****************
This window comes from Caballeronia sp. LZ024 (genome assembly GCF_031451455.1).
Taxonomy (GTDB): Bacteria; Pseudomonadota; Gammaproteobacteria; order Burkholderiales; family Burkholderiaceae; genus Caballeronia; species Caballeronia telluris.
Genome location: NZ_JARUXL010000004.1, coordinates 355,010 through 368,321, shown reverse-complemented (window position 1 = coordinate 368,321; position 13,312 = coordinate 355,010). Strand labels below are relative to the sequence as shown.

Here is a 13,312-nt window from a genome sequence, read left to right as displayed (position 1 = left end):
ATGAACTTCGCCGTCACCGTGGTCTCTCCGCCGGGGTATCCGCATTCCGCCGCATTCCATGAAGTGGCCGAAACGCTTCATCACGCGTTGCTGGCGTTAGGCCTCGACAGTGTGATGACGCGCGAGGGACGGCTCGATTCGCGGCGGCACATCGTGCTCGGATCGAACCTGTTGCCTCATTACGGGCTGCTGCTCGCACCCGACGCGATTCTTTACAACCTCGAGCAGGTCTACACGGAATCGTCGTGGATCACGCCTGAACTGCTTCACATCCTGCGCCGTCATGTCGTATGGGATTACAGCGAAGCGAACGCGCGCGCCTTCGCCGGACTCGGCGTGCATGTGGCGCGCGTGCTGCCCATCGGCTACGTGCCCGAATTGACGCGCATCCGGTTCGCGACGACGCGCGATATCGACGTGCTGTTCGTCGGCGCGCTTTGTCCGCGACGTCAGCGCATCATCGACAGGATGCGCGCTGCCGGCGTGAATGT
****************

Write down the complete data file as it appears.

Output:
This window comes from Caballeronia sp. LZ024 (genome assembly GCF_031451455.1).
Taxonomy (GTDB): Bacteria; Pseudomonadota; Gammaproteobacteria; order Burkholderiales; family Burkholderiaceae; genus Caballeronia; species Caballeronia telluris.
Genome location: NZ_JARUXL010000004.1, coordinates 355,010 through 368,321, shown reverse-complemented (window position 1 = coordinate 368,321; position 13,312 = coordinate 355,010). Strand labels below are relative to the sequence as shown.

Here is a 13,312-nt window from a genome sequence, read left to right as displayed (position 1 = left end):
ATGAACTTCGCCGTCACCGTGGTCTCTCCGCCGGGGTATCCGCATTCCGCCGCATTCCATGAAGTGGCCGAAACGCTTCATCACGCGTTGCTGGCGTTAGGCCTCGACAGTGTGATGACGCGCGAGGGACGGCTCGATTCGCGGCGGCACATCGTGCTCGGATCGAACCTGTTGCCTCATTACGGGCTGCTGCTCGCACCCGACGCGATTCTTTACAACCTCGAGCAGGTCTACACGGAATCGTCGTGGATCACGCCTGAACTGCTTCACATCCTGCGCCGTCATGTCGTATGGGATTACAGCGAAGCGAACGCGCGCGCCTTCGCCGGACTCGGCGTGCATGTGGCGCGCGTGCTGCCCATCGGCTACGTGCCCGAATTGACGCGCATCCGGTTCGCGACGACGCGCGATATCGACGTGCTGTTCGTCGGCGCGCTTTGTCCGCGACGTCAGCGCATCATCGACAGGATGCGCGCTGCCGGCGTGAATGT